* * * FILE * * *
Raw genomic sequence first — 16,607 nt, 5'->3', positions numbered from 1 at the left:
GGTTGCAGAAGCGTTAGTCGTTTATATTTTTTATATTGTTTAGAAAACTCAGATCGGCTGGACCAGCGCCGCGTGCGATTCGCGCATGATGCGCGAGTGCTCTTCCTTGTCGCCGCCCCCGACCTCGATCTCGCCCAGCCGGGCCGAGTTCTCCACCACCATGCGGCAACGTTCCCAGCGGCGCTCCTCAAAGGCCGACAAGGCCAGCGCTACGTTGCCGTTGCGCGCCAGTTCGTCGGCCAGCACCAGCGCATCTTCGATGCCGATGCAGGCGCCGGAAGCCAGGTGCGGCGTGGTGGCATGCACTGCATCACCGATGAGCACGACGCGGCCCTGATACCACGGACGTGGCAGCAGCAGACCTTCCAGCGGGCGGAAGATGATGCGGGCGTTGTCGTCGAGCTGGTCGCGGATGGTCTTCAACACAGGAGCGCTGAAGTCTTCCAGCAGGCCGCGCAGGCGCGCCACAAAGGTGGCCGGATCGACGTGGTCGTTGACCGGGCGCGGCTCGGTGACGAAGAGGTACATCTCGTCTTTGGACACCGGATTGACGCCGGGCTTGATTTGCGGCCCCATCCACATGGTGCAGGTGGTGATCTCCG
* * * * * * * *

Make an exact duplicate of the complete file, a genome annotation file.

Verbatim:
Raw genomic sequence first — 16,607 nt, 5'->3', positions numbered from 1 at the left:
GGTTGCAGAAGCGTTAGTCGTTTATATTTTTTATATTGTTTAGAAAACTCAGATCGGCTGGACCAGCGCCGCGTGCGATTCGCGCATGATGCGCGAGTGCTCTTCCTTGTCGCCGCCCCCGACCTCGATCTCGCCCAGCCGGGCCGAGTTCTCCACCACCATGCGGCAACGTTCCCAGCGGCGCTCCTCAAAGGCCGACAAGGCCAGCGCTACGTTGCCGTTGCGCGCCAGTTCGTCGGCCAGCACCAGCGCATCTTCGATGCCGATGCAGGCGCCGGAAGCCAGGTGCGGCGTGGTGGCATGCACTGCATCACCGATGAGCACGACGCGGCCCTGATACCACGGACGTGGCAGCAGCAGACCTTCCAGCGGGCGGAAGATGATGCGGGCGTTGTCGTCGAGCTGGTCGCGGATGGTCTTCAACACAGGAGCGCTGAAGTCTTCCAGCAGGCCGCGCAGGCGCGCCACAAAGGTGGCCGGATCGACGTGGTCGTTGACCGGGCGCGGCTCGGTGACGAAGAGGTACATCTCGTCTTTGGACACCGGATTGACGCCGGGCTTGATTTGCGGCCCCATCCACATGGTGCAGGTGGTGATCTCCG